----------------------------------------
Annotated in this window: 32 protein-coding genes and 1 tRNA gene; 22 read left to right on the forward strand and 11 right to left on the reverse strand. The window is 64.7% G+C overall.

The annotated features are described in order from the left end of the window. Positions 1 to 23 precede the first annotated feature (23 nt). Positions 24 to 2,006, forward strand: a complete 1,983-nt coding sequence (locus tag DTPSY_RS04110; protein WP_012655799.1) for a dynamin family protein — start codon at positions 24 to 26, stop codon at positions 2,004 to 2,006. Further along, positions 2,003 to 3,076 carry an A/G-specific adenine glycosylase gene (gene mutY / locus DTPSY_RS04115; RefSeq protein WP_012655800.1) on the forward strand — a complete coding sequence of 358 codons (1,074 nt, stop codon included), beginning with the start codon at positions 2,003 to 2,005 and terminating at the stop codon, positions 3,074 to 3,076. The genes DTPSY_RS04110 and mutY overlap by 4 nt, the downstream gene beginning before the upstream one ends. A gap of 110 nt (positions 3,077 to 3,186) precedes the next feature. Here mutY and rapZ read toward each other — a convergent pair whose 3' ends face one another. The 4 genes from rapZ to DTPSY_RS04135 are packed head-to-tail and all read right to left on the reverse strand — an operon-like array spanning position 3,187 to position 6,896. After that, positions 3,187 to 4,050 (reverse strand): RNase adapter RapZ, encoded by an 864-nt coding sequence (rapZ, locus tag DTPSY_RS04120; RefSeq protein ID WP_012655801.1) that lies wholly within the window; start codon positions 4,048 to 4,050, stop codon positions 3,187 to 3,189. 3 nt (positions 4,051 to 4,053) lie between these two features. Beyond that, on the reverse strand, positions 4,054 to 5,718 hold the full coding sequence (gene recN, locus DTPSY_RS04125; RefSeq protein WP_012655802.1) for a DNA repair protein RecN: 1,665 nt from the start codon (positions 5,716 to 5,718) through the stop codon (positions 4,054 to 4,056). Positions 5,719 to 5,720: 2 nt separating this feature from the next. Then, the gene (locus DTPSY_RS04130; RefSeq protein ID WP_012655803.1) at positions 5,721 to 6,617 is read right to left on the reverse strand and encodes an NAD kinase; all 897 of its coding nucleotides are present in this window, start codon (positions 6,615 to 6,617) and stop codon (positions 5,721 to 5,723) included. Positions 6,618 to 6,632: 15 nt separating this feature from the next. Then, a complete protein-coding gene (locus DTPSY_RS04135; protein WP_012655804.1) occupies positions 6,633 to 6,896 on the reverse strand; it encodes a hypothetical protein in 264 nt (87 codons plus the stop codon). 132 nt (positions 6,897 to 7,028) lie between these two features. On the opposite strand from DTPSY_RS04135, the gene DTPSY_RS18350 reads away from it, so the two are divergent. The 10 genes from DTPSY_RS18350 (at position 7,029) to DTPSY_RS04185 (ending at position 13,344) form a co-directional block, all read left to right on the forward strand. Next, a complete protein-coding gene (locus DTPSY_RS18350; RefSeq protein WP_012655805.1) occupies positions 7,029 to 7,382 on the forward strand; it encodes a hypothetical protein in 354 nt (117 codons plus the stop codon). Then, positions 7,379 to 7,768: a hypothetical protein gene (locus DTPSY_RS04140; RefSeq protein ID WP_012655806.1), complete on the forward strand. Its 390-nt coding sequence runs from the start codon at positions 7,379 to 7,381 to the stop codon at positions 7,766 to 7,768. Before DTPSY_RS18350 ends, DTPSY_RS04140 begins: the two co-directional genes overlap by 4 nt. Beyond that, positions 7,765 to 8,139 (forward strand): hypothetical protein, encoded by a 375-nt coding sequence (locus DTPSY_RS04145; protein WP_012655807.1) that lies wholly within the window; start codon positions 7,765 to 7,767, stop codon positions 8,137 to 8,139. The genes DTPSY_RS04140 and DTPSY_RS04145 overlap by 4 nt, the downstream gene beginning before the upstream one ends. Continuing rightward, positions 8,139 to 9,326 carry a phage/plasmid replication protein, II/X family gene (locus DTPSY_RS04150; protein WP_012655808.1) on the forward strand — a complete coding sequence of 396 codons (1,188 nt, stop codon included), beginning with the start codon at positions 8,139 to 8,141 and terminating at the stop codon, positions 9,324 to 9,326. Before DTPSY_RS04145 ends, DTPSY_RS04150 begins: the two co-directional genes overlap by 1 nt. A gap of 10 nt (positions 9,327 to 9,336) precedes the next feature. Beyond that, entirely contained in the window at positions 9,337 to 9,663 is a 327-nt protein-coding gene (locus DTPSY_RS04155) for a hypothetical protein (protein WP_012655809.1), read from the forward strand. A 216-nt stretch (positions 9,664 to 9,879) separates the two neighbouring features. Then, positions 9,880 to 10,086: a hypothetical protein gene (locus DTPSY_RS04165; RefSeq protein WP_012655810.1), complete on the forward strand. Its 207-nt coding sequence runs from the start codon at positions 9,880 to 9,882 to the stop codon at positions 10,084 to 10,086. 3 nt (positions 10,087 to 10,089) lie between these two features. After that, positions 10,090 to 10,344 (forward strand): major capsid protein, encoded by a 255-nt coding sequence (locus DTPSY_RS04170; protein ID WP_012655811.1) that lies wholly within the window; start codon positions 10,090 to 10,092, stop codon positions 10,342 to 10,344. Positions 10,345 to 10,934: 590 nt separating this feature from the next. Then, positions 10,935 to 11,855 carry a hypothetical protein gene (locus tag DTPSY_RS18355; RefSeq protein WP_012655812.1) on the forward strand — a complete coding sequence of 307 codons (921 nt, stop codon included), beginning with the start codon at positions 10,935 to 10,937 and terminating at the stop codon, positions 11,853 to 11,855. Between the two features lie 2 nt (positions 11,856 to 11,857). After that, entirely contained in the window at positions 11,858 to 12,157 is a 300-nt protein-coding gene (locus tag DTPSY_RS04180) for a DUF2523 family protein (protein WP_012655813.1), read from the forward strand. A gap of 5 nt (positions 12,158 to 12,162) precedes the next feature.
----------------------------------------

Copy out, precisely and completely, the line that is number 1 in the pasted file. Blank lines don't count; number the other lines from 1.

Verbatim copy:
Annotated in this window: 32 protein-coding genes and 1 tRNA gene; 22 read left to right on the forward strand and 11 right to left on the reverse strand. The window is 64.7% G+C overall.